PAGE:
On Being Ordinary
I intended, at the start of my walkabout several years ago, to write my story frequently. What I found is that writing is hard for me. I get too perfectionist about it. So starting now I am writing just for myself — and I forgive myself in advance for typos and nonsense. You are welcome to read along if you wish, but nothing is guaranteed!
Last year I read an article that reported that most of us have a better opinion of ourselves than the facts would appear to support. We think we are all around better people than we actually are.
Which got me thinking about self-esteem.
Growing up, I had very poor self-esteem. A few bad things interfered with what could have been a blissful childhood, and for a good while, the only sense I could make of it was that something was wrong with me. I felt that way in high school – less worthy, almost less human — than the other students. Many were taking off for trips to Europe. I knew that would never happen for me. I wasn’t upset. I was resigned to my lot in life. I knew I would never see the Eiffel Tower (which felt like the epitome of achievement at the time).
Still, a small ember of self-esteem burned deep within me. I did not picture myself working behind the counter at Woolworths. I felt I should go to college. Although my family was poor, a disastrous mess and no one was encouraging me – I did just that.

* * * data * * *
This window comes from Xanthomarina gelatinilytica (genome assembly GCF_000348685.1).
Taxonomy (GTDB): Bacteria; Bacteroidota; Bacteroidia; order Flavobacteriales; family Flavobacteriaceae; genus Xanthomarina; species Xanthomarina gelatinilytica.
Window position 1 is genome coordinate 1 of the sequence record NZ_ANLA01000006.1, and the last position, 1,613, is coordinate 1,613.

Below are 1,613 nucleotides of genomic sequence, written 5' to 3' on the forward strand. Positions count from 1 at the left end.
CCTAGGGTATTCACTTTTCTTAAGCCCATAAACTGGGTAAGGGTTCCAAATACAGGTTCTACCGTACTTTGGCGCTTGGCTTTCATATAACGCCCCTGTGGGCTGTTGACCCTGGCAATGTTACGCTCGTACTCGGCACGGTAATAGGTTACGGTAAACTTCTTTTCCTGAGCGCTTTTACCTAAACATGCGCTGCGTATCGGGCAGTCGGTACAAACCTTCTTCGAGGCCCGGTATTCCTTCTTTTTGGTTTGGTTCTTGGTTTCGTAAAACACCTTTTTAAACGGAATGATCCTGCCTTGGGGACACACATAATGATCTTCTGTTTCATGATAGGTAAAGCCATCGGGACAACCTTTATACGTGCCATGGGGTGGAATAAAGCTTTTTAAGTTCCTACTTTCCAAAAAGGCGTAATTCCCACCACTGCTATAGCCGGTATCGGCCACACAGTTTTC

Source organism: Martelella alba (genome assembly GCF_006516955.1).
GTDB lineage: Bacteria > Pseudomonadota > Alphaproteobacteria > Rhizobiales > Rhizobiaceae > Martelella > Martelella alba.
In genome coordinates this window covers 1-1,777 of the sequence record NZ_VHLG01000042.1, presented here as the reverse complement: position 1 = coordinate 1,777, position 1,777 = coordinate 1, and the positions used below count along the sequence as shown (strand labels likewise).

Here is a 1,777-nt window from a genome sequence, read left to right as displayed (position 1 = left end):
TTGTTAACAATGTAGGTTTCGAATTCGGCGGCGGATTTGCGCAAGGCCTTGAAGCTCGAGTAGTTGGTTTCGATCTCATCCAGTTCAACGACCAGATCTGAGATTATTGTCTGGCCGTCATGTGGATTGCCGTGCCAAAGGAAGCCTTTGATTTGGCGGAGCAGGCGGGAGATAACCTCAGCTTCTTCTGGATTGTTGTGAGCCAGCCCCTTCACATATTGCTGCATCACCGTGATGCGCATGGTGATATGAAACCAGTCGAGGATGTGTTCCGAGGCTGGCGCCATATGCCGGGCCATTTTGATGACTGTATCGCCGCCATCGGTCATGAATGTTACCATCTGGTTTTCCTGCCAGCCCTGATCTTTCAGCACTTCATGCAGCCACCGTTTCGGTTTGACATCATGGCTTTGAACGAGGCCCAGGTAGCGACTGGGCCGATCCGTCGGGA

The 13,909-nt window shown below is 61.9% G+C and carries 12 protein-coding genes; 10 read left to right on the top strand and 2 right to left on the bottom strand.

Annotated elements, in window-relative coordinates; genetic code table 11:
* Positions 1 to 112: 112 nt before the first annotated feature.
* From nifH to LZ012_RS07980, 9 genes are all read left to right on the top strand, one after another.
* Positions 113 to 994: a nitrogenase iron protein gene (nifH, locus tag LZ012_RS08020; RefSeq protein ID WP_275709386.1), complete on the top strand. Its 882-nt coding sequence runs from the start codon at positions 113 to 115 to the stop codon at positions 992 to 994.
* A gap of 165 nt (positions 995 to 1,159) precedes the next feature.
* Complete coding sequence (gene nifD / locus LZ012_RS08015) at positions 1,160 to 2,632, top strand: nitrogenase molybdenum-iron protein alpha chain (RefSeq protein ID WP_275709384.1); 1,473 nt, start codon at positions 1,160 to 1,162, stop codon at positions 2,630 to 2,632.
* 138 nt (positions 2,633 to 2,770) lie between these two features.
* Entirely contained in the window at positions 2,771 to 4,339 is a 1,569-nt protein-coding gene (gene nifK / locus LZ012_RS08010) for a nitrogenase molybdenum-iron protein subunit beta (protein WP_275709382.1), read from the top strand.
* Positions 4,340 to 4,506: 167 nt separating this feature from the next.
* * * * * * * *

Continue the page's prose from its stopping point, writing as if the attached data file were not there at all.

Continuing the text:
As I’ve gotten older, managed to survive many challenges, picked up life experience and been supported by many people — my self-esteem has soared. I feel good about myself — maybe too good – at least according to this article.
I know for a fact that, the only thing I am really better at than most, is hand-eye coordination (I’m in the top 1%). This has been verified by testing I put myself through during my divorce. (Don’t ask) It explained why I have always been really good at catching things!
Otherwise, I was average in all tested categories – except that I failed solving mathematical word problems. But that was because, at this point in the testing, I crossed my arms and refused to participate. That probably brought my score down. They were not giving out points for having boundaries.
Both “Super Great Betsy” and “Completely Unworthy Betsy” are not the real story.
I am no better or worse than everyone else. Comparing myself to myself, I am perhaps wiser now, but my cognitive skills are clearly slipping.
I am ordinary.
Don’t knock ordinary. Where I come from, it’s an honor to be part of the club of ordinary human-beings. There is also a freedom in claiming my ordinariness. Mostly now, I am doing things just for myself – because they make me happy. Like this blog. (I do hope someday my children will read it and know me in a different way.)
I can relax. No need to keep proving myself. More and more any standards are changing into MY standards.
Simply getting to live to see another day – feels like quite an achievement – and perfectly ordinary.